Tuesday, July 31, 2012

Goodbye and thanks, Maeve Binchy

Goodbye, Maeve Binchy. Thank you for all the hours spent lost in your lovely novels.
An undated handout image provided by Christine Green Authors' Agent in London, Irish novelist and playwright Maeve Binchy passed away after a short illness at the age of 72 on 30 July 2012. Photo credit: EPA/Liam White

For nearly 30 years, Maeve Binchy has been my favorite novelist. I loved spending time in the worlds she created. I loved her voice. I loved that she wrote about ordinary people living ordinary lives. I loved the attention she gave to the importance of relationships. I loved the gentle ways her stories unfolded.

I buy books on the craft of writing, and one of my favorites is by Ms. Binchy. It's called The Maeve Binchy Writers' Club. Filled with practical advice, it's also written in her casual, warm style.

Maeve was never one of those unapproachable diva authors who looked down upon the literary world. She was one of us. A writer who wanted to speak to average people. A writer whose books were taken on vacation, to the park, read during a lunch hour at work.

She was not a prolific writer, writing 16 novels, four collections of short stories, a play, and a novella, but her words touched hearts and entertained many. And isn't that what a novelist hopes for?

Do yourself a favor, pick up one--or all--of Maeve Binchy's novels and spend time in her world. You won't regret it.

Which novelist do you admire? Who's your favorite?

For more information on Ms. Binchy and her passing, read this BBC article. 

Thursday, July 26, 2012

Writer's Block

Consider yourself the luckiest writer in the universe if you’ve never experienced a moment of writer’s block.
Consider yourself fortunate if you've never experienced a moment of where do I go now? Consider yourself blessed if you've never thought, how can I tie up this loose end? Aaargh!
The most important thing to consider when faced with the dreaded writer’s block is to realize that that this is probably not the last time you’ll be stuck. Personally, I think it’s part of the writing life. Everyone gets writer’s block, even if it’s an episode that lasts only 15 minutes.
The cure? Push through.
I’m sorry if you were expecting a more brilliant answer. There are several strategies that you can use to get your creative abilities firing again, and today I will give you five of them.
1. Pray
• Keep yourself spiritually charged. I believe we’re spiritual beings, and we shouldn’t neglect our spiritual health.
2. Keep a writer’s journal.
• A journal may include memories, jokes, story ideas, writing tricks, dreams, and descriptions of people, places or situations.
• A writer’s journal may be as simple as a little notebook you carry in your purse or it could be a word document on your computer.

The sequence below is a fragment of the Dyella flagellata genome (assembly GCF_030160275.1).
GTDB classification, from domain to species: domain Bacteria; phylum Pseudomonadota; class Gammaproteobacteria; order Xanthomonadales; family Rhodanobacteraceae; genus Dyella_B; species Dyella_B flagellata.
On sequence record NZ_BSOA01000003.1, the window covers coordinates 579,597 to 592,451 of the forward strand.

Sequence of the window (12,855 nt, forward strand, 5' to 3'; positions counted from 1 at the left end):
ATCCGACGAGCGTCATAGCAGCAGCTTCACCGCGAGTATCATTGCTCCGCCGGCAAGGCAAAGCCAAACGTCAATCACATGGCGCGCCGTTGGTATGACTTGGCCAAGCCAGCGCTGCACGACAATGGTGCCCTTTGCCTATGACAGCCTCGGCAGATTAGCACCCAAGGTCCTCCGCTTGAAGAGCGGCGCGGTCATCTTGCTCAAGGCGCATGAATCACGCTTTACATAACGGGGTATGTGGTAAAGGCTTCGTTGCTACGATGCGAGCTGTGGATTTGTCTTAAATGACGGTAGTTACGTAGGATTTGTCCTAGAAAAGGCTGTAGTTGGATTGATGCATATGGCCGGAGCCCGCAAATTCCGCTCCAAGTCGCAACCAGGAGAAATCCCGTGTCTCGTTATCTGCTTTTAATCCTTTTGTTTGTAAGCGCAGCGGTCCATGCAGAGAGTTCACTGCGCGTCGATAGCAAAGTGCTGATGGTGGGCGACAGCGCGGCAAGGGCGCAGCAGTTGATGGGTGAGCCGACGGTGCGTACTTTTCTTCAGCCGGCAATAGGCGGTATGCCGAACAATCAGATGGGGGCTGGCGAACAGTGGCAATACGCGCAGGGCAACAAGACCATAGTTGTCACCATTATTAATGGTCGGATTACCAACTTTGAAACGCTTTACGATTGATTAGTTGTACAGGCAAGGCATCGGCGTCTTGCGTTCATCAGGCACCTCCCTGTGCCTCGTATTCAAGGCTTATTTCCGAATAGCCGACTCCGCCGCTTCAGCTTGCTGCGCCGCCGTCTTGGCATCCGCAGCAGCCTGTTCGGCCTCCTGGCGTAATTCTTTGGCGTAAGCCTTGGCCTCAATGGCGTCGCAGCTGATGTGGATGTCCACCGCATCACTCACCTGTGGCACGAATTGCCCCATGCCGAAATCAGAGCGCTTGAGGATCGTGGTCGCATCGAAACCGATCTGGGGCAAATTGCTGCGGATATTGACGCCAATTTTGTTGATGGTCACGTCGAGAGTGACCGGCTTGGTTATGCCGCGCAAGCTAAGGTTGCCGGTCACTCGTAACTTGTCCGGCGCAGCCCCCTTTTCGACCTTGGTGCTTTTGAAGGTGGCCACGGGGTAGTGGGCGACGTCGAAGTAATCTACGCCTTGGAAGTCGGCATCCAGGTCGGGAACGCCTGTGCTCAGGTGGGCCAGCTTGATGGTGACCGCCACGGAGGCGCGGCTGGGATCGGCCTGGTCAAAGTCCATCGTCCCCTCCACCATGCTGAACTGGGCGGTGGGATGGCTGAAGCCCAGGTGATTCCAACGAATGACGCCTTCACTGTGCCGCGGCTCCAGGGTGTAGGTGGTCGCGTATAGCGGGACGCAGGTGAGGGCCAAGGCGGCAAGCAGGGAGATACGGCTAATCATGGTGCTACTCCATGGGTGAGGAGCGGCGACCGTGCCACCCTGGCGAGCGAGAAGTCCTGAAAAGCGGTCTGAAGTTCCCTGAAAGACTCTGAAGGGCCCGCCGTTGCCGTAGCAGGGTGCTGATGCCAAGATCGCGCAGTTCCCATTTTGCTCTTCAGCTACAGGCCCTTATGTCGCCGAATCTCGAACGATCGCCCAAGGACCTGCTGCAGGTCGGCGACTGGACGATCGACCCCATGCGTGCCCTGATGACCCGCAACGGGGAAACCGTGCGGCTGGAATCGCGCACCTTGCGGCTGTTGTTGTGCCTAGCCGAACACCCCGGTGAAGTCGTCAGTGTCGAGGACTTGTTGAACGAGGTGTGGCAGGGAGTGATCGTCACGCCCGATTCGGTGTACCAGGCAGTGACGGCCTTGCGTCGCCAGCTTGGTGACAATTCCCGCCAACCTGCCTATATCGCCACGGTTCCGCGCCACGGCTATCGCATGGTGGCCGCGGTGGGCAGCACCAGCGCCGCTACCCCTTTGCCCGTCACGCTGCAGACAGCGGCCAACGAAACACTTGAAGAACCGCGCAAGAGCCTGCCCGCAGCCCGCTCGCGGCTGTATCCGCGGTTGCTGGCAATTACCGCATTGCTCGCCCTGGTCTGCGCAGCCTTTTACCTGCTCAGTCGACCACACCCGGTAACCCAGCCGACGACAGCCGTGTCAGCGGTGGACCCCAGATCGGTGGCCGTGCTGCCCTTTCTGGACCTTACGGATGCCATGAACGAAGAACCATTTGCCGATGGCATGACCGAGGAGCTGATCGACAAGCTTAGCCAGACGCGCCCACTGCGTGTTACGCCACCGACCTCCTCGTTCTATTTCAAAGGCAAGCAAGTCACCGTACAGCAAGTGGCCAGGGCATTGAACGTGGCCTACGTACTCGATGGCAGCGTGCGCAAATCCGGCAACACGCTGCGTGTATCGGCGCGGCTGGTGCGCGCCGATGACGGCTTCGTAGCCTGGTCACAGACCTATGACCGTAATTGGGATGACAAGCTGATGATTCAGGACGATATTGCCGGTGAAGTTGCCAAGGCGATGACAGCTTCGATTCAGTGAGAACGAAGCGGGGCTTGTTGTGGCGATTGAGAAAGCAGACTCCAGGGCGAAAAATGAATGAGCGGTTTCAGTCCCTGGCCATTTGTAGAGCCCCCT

• Don’t get stressed about when or if you should use a writer’s journal. The idea is for the journal to help you, not make you more stressed.
• If you use an item/idea from your journal in your work, be sure to either delete it or make a note as to when/where it was used.
• Train yourself to be alert for fresh ideas when they occur, and write them down.
3. Visit a bookstore.
• Is there a writer alive who doesn’t get jazzed walking through the aisles of a bookstore?
• Pull out the books that catch your attention. Read the back cover copy. Read the first few lines.
• Think to yourself, “I can do this!”
• Go home and write.
4. Sit down and write 250 crummy words.
• Sometimes just getting started gets you in the groove.
• Don’t worry if the words aren’t pretty. You can always go back and pretty them up.
5. Invest in your health.
• Go for a walk, hop on a treadmill—just get moving. Your imagination won’t work a maximum capacity if your brain is sluggish.

Tuesday, July 24, 2012

How does a writer decide on an idea?

 As I’ve said before, ideas are in the air. But how do you snatch them up and make them your own?
I believe writers are peculiar people. We tuck bits of memories in our brains and hearts only to pull them out years later and incorporate them into stories.
I visited a girlfriend one day, and she told me about an experience she’d had the week before. Her in-laws were coming to visit, so she made sure her house was sparkling clean. When they were due to arrive, she gave her home a cursory glance, sure that her house was spotless.
And then she saw it. A blob of cream cheese was securely nestled into the fibers of her living room carpet. She ran for the kitchen, grabbed a butter knife and was on her knees scraping cheese out of her carpet when the doorbell ran.
When she told me her story, I saw her irritation and disappointment. It seems that no matter how hard you try to do your best sometimes, there will still be a proverbial blob of cream cheese ruining your perfection.